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Late ornamental grasses

Late-season grasses come into their own from September adding another element or two - movement and texture to your garden. Most are tall and graceful and most move and sway with a gossamer presence. As autumn continues the texture of the awns, be it soft and fluffy or shiny and beaded, gets even more pronounced adding texture and form that lasts into winter. Stance varies between a rocket-like stand of upright fine stems, to graceful long-stemmed feathers that fan outwards and upwards, to a curtseying sheath that nudges over the front of the border or lawn.

Many grasses grow at the edge of their range here, so in colder parts of Britain they will flower much later than they do in the south. This may influence your choice.

Grasses have been used since the Victorian times by designers such as Gertrude Jekyll and William Robinson. However the craze for grasses really took hold in Germany. Their use was pioneered by a German landscape architect and nurseryman called Karl Foerster, -he referred to grasses as nature’s hair and popularised them.

William Robinson championed wild gardening and grasses, an antidote to colourful and ordered bedding schemes so beloved by his fellow Victorians. He’s thought to have been the first man to grow Pampas grass (Cortaderia selloana) in England, having planted it in Regent’s Park in London after seeing it at the National Botanic Gardens at Glasnevin near Dublin as a young gardener. These can be enormously tall, but Cortaderia selloana ‘Pumila' is a compact form rising to five or six feet only. The plumes appear in autumn and last through winter, forming exclamation marks in the border.

Molinias are very different, because they have a ruff of foliage at the base and long stems topped in heads that vary enormously from the fine beads of ‘Transparent’ to the more substantial heads of ‘Windspiel’ (literally wind’s game). These elegant grasses shimmy and shake and they make a wonderful veil towards the front of the border. Molinia caerulea subsp. caerulea ‘Heidebraut' (heather bride) is valued for it’s see-through stems and golden autumn colour.

American Switch grass, Panicum virgatum, needs warmth to flower well, so it’s not for colder gardens. If it does well for you, the Panic grass (named because the heads shake at the slightest movement), also needs good drainage. Foliage varies from the grey-leaved sheath of ‘Heavy Metal’ to the redder foliage of ‘Shenandoah’. The most attractive is ‘Rehbraun' which has green foliage topped by purple and green spikelets.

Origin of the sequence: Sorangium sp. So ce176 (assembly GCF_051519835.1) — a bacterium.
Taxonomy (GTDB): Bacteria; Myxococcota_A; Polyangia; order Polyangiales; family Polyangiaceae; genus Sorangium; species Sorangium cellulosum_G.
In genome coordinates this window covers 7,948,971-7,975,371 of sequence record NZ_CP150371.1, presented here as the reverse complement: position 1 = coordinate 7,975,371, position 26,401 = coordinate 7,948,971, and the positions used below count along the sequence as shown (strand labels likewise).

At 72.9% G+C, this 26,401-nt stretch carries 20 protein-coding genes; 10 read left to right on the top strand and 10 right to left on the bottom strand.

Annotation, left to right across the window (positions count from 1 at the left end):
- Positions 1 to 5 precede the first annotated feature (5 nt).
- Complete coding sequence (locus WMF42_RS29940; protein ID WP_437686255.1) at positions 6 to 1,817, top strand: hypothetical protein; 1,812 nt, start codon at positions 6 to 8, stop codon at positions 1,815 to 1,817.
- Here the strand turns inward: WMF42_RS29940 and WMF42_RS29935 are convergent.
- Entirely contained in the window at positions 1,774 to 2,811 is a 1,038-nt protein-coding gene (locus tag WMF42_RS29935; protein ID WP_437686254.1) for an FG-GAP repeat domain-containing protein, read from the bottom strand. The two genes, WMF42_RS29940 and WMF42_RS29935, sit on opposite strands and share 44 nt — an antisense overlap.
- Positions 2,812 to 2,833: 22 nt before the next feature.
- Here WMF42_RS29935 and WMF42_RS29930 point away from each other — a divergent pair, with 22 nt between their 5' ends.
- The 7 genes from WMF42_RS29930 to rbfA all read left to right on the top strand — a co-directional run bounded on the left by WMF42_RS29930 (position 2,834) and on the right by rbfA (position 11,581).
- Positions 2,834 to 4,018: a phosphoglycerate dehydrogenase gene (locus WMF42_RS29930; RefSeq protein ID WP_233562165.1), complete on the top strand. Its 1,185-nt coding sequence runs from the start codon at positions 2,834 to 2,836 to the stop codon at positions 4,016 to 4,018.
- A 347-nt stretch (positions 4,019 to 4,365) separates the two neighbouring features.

Pennisetums love a well-drained hot spot too, but there are cold-tolerant varieties on offer such as P. alopecuroides ‘Hameln’ that still provide pale green caterpillars. P. villosum, which produces a short stubby caterpillar with a fluffed-up presence, will come through winter in well-drained gardens. However treating it as an annual in colder, wetter gardens is an option because few grasses curtsey as attractively or look so good in sunny position.

Calamagrostis bracytricha, the Korean feather reed grass, is an option for shade, with heather-pink, knee-high, silky awns that appear in late-August or September. Regular division every four or so years is needed to keep it vigorous, and this is done in spring, the best time to tackle dividing grasses.

Calamagrostis x acutiflora ‘Karl Foerster’ must be the world’s best architectural grass because the green foliage and dark awns, which appear in mid-June normally, age to a ramrod straight sheath of russet and gold. No other grass provides the same vertical presence and it forms the basis of many a prairie-style Piet Oudolf inspired border. It’s sterile, forms a tight clump and by September the awns begin to resemble narrow tapers.

At the other end of the scale there’s the graceful Hakon grass (Hakonechloa) which flows over the edges like water so it can be used in containers, or close to steps, or in borders that retain moisture, or to soften a hard edge. It disappears underground in winter, although it’s very hardy, and reappears in spring. There are golden forms of Hakonechloa macra, such as ‘All Gold’ and garishly variegated ones such as ‘Alboaurea' and a cooler green and white named ‘Albovariegata' and they’re all good in shade as long as the soil stays moist.

If you’ve a wild garden, or a William Robinson streak for nature, a form of our native wood millet, Melica altissima ‘Alba’, is the prettiest thing among ferns in shade. The white beads of the flowers, no larger than a grain of rice, tremble and shake as daintily as a ballerina on points. Quite beguiling and completely different from any other grass.

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